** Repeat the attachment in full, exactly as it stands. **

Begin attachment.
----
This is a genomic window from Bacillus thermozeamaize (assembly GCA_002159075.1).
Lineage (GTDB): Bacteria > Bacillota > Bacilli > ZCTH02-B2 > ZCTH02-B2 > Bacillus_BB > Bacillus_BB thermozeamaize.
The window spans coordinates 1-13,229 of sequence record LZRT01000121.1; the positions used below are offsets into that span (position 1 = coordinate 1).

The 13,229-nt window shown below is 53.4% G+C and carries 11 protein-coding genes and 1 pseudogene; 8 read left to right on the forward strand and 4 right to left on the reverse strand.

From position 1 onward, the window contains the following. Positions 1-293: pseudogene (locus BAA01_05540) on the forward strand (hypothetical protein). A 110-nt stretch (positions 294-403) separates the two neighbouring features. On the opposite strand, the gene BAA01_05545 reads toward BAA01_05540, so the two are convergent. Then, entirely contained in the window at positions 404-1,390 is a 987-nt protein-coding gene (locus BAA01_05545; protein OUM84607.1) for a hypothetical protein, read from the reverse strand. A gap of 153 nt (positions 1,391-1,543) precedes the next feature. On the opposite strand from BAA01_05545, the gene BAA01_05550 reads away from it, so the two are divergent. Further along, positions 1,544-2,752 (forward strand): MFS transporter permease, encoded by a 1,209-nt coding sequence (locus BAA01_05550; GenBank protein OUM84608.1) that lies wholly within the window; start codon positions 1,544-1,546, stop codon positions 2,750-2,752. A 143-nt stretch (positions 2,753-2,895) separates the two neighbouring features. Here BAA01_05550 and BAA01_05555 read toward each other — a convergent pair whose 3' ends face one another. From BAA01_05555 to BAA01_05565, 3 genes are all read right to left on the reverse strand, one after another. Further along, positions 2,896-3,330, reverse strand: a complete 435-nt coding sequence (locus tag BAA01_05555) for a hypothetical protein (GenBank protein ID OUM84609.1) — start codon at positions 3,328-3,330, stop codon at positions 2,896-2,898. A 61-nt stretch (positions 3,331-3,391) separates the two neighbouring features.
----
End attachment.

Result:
This is a genomic window from Bacillus thermozeamaize (assembly GCA_002159075.1).
Lineage (GTDB): Bacteria > Bacillota > Bacilli > ZCTH02-B2 > ZCTH02-B2 > Bacillus_BB > Bacillus_BB thermozeamaize.
The window spans coordinates 1-13,229 of sequence record LZRT01000121.1; the positions used below are offsets into that span (position 1 = coordinate 1).

The 13,229-nt window shown below is 53.4% G+C and carries 11 protein-coding genes and 1 pseudogene; 8 read left to right on the forward strand and 4 right to left on the reverse strand.

From position 1 onward, the window contains the following. Positions 1-293: pseudogene (locus BAA01_05540) on the forward strand (hypothetical protein). A 110-nt stretch (positions 294-403) separates the two neighbouring features. On the opposite strand, the gene BAA01_05545 reads toward BAA01_05540, so the two are convergent. Then, entirely contained in the window at positions 404-1,390 is a 987-nt protein-coding gene (locus BAA01_05545; protein OUM84607.1) for a hypothetical protein, read from the reverse strand. A gap of 153 nt (positions 1,391-1,543) precedes the next feature. On the opposite strand from BAA01_05545, the gene BAA01_05550 reads away from it, so the two are divergent. Further along, positions 1,544-2,752 (forward strand): MFS transporter permease, encoded by a 1,209-nt coding sequence (locus BAA01_05550; GenBank protein OUM84608.1) that lies wholly within the window; start codon positions 1,544-1,546, stop codon positions 2,750-2,752. A 143-nt stretch (positions 2,753-2,895) separates the two neighbouring features. Here BAA01_05550 and BAA01_05555 read toward each other — a convergent pair whose 3' ends face one another. From BAA01_05555 to BAA01_05565, 3 genes are all read right to left on the reverse strand, one after another. Further along, positions 2,896-3,330, reverse strand: a complete 435-nt coding sequence (locus tag BAA01_05555) for a hypothetical protein (GenBank protein ID OUM84609.1) — start codon at positions 3,328-3,330, stop codon at positions 2,896-2,898. A 61-nt stretch (positions 3,331-3,391) separates the two neighbouring features.